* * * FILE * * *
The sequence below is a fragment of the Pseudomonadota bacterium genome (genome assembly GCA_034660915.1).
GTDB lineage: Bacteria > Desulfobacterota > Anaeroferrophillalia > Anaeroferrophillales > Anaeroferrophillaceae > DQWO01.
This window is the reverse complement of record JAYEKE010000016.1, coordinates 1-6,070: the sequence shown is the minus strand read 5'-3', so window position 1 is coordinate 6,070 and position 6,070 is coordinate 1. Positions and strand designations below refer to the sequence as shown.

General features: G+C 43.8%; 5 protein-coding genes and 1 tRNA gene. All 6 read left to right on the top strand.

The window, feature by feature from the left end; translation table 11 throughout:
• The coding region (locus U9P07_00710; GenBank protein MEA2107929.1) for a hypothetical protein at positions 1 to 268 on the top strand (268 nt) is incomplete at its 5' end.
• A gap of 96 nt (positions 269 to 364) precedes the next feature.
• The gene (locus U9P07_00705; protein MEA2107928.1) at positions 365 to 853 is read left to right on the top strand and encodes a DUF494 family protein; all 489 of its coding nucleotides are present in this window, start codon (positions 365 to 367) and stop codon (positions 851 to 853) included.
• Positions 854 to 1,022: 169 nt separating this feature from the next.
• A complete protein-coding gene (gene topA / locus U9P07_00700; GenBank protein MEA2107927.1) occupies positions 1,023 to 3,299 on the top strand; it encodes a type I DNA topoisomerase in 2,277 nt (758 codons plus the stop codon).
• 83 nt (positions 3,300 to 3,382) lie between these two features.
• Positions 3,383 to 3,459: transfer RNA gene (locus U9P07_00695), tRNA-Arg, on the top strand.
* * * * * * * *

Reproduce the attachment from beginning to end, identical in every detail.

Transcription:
The sequence below is a fragment of the Pseudomonadota bacterium genome (genome assembly GCA_034660915.1).
GTDB lineage: Bacteria > Desulfobacterota > Anaeroferrophillalia > Anaeroferrophillales > Anaeroferrophillaceae > DQWO01.
This window is the reverse complement of record JAYEKE010000016.1, coordinates 1-6,070: the sequence shown is the minus strand read 5'-3', so window position 1 is coordinate 6,070 and position 6,070 is coordinate 1. Positions and strand designations below refer to the sequence as shown.

General features: G+C 43.8%; 5 protein-coding genes and 1 tRNA gene. All 6 read left to right on the top strand.

The window, feature by feature from the left end; translation table 11 throughout:
• The coding region (locus U9P07_00710; GenBank protein MEA2107929.1) for a hypothetical protein at positions 1 to 268 on the top strand (268 nt) is incomplete at its 5' end.
• A gap of 96 nt (positions 269 to 364) precedes the next feature.
• The gene (locus U9P07_00705; protein MEA2107928.1) at positions 365 to 853 is read left to right on the top strand and encodes a DUF494 family protein; all 489 of its coding nucleotides are present in this window, start codon (positions 365 to 367) and stop codon (positions 851 to 853) included.
• Positions 854 to 1,022: 169 nt separating this feature from the next.
• A complete protein-coding gene (gene topA / locus U9P07_00700; GenBank protein MEA2107927.1) occupies positions 1,023 to 3,299 on the top strand; it encodes a type I DNA topoisomerase in 2,277 nt (758 codons plus the stop codon).
• 83 nt (positions 3,300 to 3,382) lie between these two features.
• Positions 3,383 to 3,459: transfer RNA gene (locus U9P07_00695), tRNA-Arg, on the top strand.